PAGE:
“We choose to go to the Moon” Speech
On September 12, 1962, President John F. Kennedy delivered one of his most famous and stirring speeches, to generate support for the Apollo program.
The Space Race began on October 4, 1957, when the Soviet Union launched the world’s first artificial satellite. Originally, the Soviet Union planned to launch a much larger satellite, known to its designers as “Object D.” However, the telemetry system was not functioning as needed, and a lower than expected impulse of the launch rocket delayed the project. Fearing that the Americans would launch a satellite first, a decision was made to develop a much simpler rocket concurrently. Sputnik was smaller than a basketball and carried only a radio transmitter instead of multiple scientific instruments. Object D would be launched successfully as Sputnik-3 on May 15, 1958.
Success continued for the Soviets during the next few years. In 1959, they sent two rockets to the Moon. One landed while the other transmitted photos of the moon’s dark side back to Earth. In 1960, they sent two dogs, a rabbit, two rats, and 42 mice into orbit. All animals onboard returned safely, becoming the first animals to do so.
The Soviet space program continued to advance, constantly seeming to stay a step ahead of the Americans. By far the biggest blow to the Americans happened on April 12, 1961, however. On that day, cosmonaut Yuri Gagarin became the first man to orbit the Earth. It was this event that caused President Kennedy to seek a goal that the United States had a good shot at attaining before the Soviets. After consulting with Vice President Lyndon Johnson and NASA officials, the decision was made to attempt to put a man on the Moon before the end of the decade.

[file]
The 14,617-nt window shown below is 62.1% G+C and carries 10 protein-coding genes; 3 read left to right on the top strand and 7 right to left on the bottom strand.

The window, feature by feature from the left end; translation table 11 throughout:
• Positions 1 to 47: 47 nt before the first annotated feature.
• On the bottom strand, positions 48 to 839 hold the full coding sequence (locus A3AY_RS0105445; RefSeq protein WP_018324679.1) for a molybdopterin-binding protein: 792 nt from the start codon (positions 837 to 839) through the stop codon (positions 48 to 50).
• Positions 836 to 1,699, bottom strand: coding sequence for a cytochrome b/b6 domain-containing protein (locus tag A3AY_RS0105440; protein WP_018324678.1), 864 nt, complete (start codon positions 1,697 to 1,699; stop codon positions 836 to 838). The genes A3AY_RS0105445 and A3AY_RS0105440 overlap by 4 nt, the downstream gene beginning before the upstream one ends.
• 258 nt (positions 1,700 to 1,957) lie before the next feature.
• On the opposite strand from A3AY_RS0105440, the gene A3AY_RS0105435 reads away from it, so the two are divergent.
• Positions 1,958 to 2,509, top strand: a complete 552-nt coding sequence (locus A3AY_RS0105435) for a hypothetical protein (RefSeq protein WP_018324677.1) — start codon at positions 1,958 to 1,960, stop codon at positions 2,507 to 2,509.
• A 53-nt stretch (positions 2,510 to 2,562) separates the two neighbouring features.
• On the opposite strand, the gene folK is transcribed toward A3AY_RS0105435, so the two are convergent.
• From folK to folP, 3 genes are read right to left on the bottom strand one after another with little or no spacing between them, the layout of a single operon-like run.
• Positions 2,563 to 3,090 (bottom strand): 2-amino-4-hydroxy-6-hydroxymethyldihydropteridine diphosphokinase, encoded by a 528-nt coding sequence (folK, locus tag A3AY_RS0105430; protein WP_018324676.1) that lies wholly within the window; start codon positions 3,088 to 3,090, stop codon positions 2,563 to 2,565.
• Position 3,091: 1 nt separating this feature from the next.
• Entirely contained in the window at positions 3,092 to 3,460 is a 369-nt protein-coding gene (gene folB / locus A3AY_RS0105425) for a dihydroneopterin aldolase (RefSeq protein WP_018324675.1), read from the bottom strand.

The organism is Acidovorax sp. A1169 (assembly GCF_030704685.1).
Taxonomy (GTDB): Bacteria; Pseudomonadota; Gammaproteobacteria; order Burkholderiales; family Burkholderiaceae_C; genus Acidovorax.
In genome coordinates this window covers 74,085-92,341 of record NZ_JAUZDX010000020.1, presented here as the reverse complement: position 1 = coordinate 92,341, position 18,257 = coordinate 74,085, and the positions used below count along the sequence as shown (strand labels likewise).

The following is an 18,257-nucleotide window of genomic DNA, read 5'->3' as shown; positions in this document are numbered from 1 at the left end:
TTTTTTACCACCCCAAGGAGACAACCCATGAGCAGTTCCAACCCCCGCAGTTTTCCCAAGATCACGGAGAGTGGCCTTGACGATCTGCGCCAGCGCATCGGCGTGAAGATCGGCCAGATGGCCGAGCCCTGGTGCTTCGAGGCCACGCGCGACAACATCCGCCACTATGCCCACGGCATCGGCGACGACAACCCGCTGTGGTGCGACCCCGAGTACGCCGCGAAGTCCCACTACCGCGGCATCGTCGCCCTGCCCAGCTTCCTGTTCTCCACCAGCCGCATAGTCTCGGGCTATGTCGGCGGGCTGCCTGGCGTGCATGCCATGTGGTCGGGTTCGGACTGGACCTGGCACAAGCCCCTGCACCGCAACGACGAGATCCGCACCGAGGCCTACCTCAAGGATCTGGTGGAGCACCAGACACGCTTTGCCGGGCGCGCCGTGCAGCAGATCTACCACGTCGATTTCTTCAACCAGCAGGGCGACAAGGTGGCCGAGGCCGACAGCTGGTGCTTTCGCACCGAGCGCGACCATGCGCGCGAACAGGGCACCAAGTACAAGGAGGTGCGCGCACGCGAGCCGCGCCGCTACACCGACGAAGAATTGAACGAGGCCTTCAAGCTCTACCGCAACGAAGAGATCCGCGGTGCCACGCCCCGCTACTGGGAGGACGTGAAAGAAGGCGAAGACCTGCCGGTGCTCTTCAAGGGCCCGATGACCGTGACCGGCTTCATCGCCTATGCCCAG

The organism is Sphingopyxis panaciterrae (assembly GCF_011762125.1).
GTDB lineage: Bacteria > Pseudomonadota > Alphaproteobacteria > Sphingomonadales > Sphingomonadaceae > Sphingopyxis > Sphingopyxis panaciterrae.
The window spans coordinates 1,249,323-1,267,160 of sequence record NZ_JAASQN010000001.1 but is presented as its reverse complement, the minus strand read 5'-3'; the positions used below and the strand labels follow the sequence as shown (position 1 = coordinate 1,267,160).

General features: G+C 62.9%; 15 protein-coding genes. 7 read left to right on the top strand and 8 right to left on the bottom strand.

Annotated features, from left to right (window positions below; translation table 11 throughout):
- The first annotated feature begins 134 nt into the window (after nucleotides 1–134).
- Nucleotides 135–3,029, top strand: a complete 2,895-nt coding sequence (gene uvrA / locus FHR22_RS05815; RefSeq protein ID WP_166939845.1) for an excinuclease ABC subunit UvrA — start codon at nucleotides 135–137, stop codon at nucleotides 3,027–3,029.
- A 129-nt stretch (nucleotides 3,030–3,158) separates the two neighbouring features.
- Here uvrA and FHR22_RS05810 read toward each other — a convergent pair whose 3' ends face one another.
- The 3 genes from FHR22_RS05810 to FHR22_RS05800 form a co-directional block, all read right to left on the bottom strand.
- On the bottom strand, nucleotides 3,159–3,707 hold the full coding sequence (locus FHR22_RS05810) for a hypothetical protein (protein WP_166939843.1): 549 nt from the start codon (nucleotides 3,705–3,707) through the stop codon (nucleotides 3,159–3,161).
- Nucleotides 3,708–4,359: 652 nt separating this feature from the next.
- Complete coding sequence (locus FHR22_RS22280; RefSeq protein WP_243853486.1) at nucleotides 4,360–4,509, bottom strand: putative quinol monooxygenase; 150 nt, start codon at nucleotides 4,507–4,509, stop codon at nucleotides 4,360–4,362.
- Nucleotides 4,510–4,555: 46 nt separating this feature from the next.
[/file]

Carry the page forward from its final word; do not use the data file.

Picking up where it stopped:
On May 25, 1961, President Kennedy addressed a special joint session of Congress to announce his ambitious goal. He stated that, “Now it is time to take longer strides – time for a great new American enterprise – time for this nation to take a clearly leading role in space achievement, which in many ways may hold the key to our future on earth.”
Public support for the mission was low – a Gallup Poll revealed that 58% of Americans opposed the mission. President Kennedy hoped to gain greater support though. In September 1962, he visited Rice University, which had served as the intermediary for a land donation to expand the Manned Spacecraft Center in Houston, Texas. During his visit, the president toured the new facility, guided by astronauts Scott Carpenter and John Glenn, and got to see the Friendship 7 spacecraft.
On September 12, 1962, President Kennedy delivered a special speech to an audience of 40,000 people at Rice University’s Rice Stadium. Kennedy spoke about space as a new frontier, comparing it to the pioneer spirit of American folklore that explored and settled the West. His speech also stressed urgency and American destiny, and reminded listeners that Americans could choose their destiny, rather than have it chosen for them. While he had at one time suggested a joint Moon mission, he now called for a competition with the Soviet Union.
Kennedy’s speech was generally well received and did help to gain some additional support for the Apollo program, though some still opposed it because of the cost. After Kennedy’s death in November 1963, the Apollo project continued on in his memory, achieving his goal six years later in 1969.
Click here to watch President Kennedy’s speech.
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